When Jonah got "spued out" the Lord said, We won't give up; start over again. I forgive you those sad failures of "yesterday." "The word of the Lord came unto Jonah the second time, saying, Arise, go unto Nineveh, that great city" (3:2).
The Lord tells us, "Arise." There's a "second time." [2] I have cleansed you; I have forgiven you, I have accepted you. And you go to " Nineveh" again, on cloud nine.
But in the great final Day of Atonement, all the failures of ancient Israel must and will at last be rectified in a repentance of the ages (Rev. 3:19, 20). Then at last "Nineveh" will be given the Lord's message (18:1-4), and Christ will be honored.
--From the writings of Robert J. Wieland(Compiled by Carol A. Kawamoto
[1] The new covenant truth was an essential element of the 1888 message, and even today lifts a load of doubt and despair from many heavy hearts. Ellet J. Waggoner, one of the 1888 "messengers," wrote in his The Glad Tidings: "The covenant and promise of God are one and the same. ... God's covenants with men can be nothing else than promises to them. ... God promises us everything that we need, and more than we can ask or think, as a gift. We give Him ourselves, that is, nothing. And He gives us Himself, that is, everything" (p. 71).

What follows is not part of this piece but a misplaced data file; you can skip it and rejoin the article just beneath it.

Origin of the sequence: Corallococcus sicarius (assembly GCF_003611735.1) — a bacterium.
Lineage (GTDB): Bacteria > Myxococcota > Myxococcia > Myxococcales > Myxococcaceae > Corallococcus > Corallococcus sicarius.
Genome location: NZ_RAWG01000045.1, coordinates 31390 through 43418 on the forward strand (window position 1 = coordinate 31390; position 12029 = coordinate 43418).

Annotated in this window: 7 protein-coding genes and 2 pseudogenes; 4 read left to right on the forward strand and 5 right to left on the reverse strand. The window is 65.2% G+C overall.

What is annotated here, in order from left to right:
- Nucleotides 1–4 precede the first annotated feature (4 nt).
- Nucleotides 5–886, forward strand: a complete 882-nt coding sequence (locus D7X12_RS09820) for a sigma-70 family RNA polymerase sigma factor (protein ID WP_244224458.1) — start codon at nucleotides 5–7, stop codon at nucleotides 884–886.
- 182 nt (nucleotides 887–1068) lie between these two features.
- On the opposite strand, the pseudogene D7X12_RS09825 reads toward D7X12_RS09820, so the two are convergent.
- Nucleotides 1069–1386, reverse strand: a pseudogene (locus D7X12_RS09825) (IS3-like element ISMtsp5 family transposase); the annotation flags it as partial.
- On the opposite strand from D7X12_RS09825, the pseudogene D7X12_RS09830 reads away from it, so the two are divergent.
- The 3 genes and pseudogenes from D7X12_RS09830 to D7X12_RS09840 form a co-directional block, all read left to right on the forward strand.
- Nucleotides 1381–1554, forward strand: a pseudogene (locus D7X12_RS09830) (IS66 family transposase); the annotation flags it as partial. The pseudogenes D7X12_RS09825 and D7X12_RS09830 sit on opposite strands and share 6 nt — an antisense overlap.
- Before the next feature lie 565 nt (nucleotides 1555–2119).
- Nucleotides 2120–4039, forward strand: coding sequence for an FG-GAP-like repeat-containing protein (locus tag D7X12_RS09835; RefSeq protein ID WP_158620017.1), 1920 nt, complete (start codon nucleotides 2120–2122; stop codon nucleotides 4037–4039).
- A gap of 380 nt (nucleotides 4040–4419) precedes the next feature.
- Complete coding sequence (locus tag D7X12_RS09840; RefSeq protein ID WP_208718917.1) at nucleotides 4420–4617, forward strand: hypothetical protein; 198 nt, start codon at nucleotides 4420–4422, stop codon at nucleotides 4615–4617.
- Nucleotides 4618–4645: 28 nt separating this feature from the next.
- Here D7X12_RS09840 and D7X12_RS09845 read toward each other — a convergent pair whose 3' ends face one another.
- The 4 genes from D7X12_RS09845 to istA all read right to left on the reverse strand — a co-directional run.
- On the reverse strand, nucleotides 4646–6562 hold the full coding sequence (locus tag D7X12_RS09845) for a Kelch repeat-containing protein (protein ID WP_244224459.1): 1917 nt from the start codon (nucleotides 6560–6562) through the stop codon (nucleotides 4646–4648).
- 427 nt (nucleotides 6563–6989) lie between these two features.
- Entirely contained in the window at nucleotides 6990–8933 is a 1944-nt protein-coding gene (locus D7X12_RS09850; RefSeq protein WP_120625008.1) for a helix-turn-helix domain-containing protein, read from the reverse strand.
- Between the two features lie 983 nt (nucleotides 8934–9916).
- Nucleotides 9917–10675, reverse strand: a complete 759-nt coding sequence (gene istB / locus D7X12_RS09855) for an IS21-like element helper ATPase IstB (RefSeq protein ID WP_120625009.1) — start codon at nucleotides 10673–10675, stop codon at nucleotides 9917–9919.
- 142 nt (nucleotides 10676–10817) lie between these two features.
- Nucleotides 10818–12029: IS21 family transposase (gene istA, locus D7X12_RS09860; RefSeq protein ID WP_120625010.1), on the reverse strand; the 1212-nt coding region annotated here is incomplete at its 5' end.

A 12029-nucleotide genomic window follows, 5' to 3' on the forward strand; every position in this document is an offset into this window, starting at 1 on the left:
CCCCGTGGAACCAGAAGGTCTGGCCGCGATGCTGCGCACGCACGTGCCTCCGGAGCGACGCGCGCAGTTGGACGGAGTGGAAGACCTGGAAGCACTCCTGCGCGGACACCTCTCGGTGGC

[2] Ellen G. White writes of "another opportunity" or "second call" for salvation: "The men of Nazareth did Satan's work [dragging Jesus from the synagogue]; but Christ could not give them up without granting them another opportunity for salvation" "We are in just as much danger in our day as were the people in the days of Christ. The Lord is speaking through His delegated messengers; but the same unbelief is exhibited." "Those who ... have taken a course similar to that of the men of Nazareth, should take heed lest they follow their example when a second opportunity is given to accept the gracious light of truth" (The 1888 Materials, pp. 397, 398).